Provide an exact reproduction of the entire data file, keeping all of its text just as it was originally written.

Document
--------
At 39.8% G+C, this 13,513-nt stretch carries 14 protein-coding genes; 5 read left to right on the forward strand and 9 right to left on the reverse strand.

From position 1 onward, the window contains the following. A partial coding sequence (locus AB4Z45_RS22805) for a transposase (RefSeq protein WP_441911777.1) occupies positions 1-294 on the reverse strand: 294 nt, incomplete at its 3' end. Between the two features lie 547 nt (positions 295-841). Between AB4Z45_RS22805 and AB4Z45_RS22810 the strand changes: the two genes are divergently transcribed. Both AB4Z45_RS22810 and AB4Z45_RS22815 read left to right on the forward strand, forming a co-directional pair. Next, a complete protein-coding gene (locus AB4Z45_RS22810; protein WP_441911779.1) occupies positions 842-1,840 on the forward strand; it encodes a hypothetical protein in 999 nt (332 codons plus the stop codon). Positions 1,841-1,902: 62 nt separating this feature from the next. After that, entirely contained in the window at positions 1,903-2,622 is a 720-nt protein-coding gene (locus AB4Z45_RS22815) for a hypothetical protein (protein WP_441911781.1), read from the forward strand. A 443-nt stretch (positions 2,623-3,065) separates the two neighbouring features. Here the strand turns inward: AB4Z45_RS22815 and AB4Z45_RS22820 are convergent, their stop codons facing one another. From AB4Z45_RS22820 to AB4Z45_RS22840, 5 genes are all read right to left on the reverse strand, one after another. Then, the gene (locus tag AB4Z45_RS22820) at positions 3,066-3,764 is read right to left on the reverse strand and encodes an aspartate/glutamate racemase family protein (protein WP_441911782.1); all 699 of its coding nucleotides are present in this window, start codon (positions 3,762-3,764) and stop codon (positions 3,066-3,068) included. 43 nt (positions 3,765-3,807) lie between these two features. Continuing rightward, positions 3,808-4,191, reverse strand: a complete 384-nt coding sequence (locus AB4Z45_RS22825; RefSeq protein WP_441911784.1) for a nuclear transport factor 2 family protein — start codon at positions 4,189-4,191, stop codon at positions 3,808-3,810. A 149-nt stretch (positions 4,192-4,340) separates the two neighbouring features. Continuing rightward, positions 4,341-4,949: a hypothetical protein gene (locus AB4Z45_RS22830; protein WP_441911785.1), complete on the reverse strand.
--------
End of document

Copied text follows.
At 39.8% G+C, this 13,513-nt stretch carries 14 protein-coding genes; 5 read left to right on the forward strand and 9 right to left on the reverse strand.

From position 1 onward, the window contains the following. A partial coding sequence (locus AB4Z45_RS22805) for a transposase (RefSeq protein WP_441911777.1) occupies positions 1-294 on the reverse strand: 294 nt, incomplete at its 3' end. Between the two features lie 547 nt (positions 295-841). Between AB4Z45_RS22805 and AB4Z45_RS22810 the strand changes: the two genes are divergently transcribed. Both AB4Z45_RS22810 and AB4Z45_RS22815 read left to right on the forward strand, forming a co-directional pair. Next, a complete protein-coding gene (locus AB4Z45_RS22810; protein WP_441911779.1) occupies positions 842-1,840 on the forward strand; it encodes a hypothetical protein in 999 nt (332 codons plus the stop codon). Positions 1,841-1,902: 62 nt separating this feature from the next. After that, entirely contained in the window at positions 1,903-2,622 is a 720-nt protein-coding gene (locus AB4Z45_RS22815) for a hypothetical protein (protein WP_441911781.1), read from the forward strand. A 443-nt stretch (positions 2,623-3,065) separates the two neighbouring features. Here the strand turns inward: AB4Z45_RS22815 and AB4Z45_RS22820 are convergent, their stop codons facing one another. From AB4Z45_RS22820 to AB4Z45_RS22840, 5 genes are all read right to left on the reverse strand, one after another. Then, the gene (locus tag AB4Z45_RS22820) at positions 3,066-3,764 is read right to left on the reverse strand and encodes an aspartate/glutamate racemase family protein (protein WP_441911782.1); all 699 of its coding nucleotides are present in this window, start codon (positions 3,762-3,764) and stop codon (positions 3,066-3,068) included. 43 nt (positions 3,765-3,807) lie between these two features. Continuing rightward, positions 3,808-4,191, reverse strand: a complete 384-nt coding sequence (locus AB4Z45_RS22825; RefSeq protein WP_441911784.1) for a nuclear transport factor 2 family protein — start codon at positions 4,189-4,191, stop codon at positions 3,808-3,810. A 149-nt stretch (positions 4,192-4,340) separates the two neighbouring features. Continuing rightward, positions 4,341-4,949: a hypothetical protein gene (locus AB4Z45_RS22830; protein WP_441911785.1), complete on the reverse strand.